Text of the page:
Insect Experiments


Night Crawlers

Which insects are the real night crawlers? Some bugs like the light, some like the dark. Do this insect experiment to find out what bugs prefer.

What You'll Need:

  • Sheet of acetate (used for transparencies)
  • Ruler
  • Tape
  • Mesh
  • Safety scissors
  • Clear tape
  • Dark paper
  • Insects

    Night Crawlers Insect Experiment
    Some bugs only come out at night.

How to Make Night Crawlers:

Step 1: Roll up the sheet of acetate into a tube about 2 inches in diameter. Tape it together in the middle to keep it from unrolling.

Step 2: Cut 2 squares of mesh, each large enough to cover the ends of the tube. Tape mesh to one end to close it off.

Step 3: Put dark paper over half of the tube. Tape it so it surrounds the acetate roll.

Step 4: Put some insects inside. These can be insects you catch or buy, such as crickets, fruit flies, ladybugs, or mealworms. Close the other end of the tube with mesh and tape.

Step 5: Every 15 minutes, count how many bugs are in the dark and how many are in the light areas.

Step 6: After 1-1/2 hours, count the number of insects in both the light and dark areas.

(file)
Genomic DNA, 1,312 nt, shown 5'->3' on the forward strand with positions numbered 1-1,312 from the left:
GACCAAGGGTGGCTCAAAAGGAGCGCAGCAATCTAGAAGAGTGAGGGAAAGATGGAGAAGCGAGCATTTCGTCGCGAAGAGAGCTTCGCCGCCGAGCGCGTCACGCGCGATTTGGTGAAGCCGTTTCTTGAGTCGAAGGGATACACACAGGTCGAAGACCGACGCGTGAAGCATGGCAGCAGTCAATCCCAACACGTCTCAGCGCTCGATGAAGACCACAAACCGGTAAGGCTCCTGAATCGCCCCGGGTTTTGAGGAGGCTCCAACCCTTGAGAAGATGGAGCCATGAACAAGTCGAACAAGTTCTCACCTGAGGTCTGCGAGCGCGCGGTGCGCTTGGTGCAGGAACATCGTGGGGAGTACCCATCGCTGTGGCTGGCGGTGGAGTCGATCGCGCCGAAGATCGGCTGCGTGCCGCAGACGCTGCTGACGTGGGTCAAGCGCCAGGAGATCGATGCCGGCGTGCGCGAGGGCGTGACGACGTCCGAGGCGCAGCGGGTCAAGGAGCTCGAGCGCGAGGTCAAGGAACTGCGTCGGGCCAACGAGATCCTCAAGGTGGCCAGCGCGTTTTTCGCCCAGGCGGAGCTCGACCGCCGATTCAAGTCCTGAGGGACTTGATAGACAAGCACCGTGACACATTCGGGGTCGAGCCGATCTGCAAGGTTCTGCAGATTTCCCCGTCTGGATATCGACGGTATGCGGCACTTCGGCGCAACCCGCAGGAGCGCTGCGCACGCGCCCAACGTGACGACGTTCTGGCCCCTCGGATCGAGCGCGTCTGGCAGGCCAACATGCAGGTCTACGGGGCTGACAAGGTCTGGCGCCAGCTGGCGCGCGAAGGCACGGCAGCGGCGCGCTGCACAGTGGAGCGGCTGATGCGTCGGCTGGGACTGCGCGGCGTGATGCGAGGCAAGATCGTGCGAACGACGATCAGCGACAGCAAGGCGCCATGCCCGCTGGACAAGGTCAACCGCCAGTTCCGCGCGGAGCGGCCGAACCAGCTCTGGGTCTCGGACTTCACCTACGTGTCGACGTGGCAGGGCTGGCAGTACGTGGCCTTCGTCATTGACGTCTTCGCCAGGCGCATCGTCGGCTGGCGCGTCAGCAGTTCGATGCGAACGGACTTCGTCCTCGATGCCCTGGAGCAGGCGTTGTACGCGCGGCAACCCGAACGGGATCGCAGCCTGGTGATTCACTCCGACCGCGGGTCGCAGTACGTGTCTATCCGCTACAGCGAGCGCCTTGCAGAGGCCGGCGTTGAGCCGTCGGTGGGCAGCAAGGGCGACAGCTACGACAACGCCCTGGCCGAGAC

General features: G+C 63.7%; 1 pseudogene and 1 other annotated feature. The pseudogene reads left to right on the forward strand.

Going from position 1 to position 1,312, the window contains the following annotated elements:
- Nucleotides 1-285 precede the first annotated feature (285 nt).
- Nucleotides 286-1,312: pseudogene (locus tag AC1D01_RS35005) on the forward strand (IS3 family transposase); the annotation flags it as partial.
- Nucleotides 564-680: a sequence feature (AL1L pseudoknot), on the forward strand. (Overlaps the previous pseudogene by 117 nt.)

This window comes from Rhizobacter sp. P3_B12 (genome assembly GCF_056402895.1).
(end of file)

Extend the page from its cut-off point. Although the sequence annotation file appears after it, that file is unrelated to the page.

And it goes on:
Safety Tip: Do not investigate insects that bite!

What Happened?

How organisms react to their environments determines their behavior. Many bugs seem to have a preference for either light or dark. Some bugs, such as pill bugs and crickets, prefer dark conditions. Other bugs are attracted to light.

Fun Fact
Moths are nocturnal, which means they are active at night. Seeing moths by lamps and other lights may make you think they are attracted to the lights, but in reality, they are confused. Moths are accustomed to using distant light sources, such as the moon or the sun, to navigate. The artificial light throws moths off; they loop closer and closer to the source until they hit it.


Check out what insects and goldenrods have in common next.

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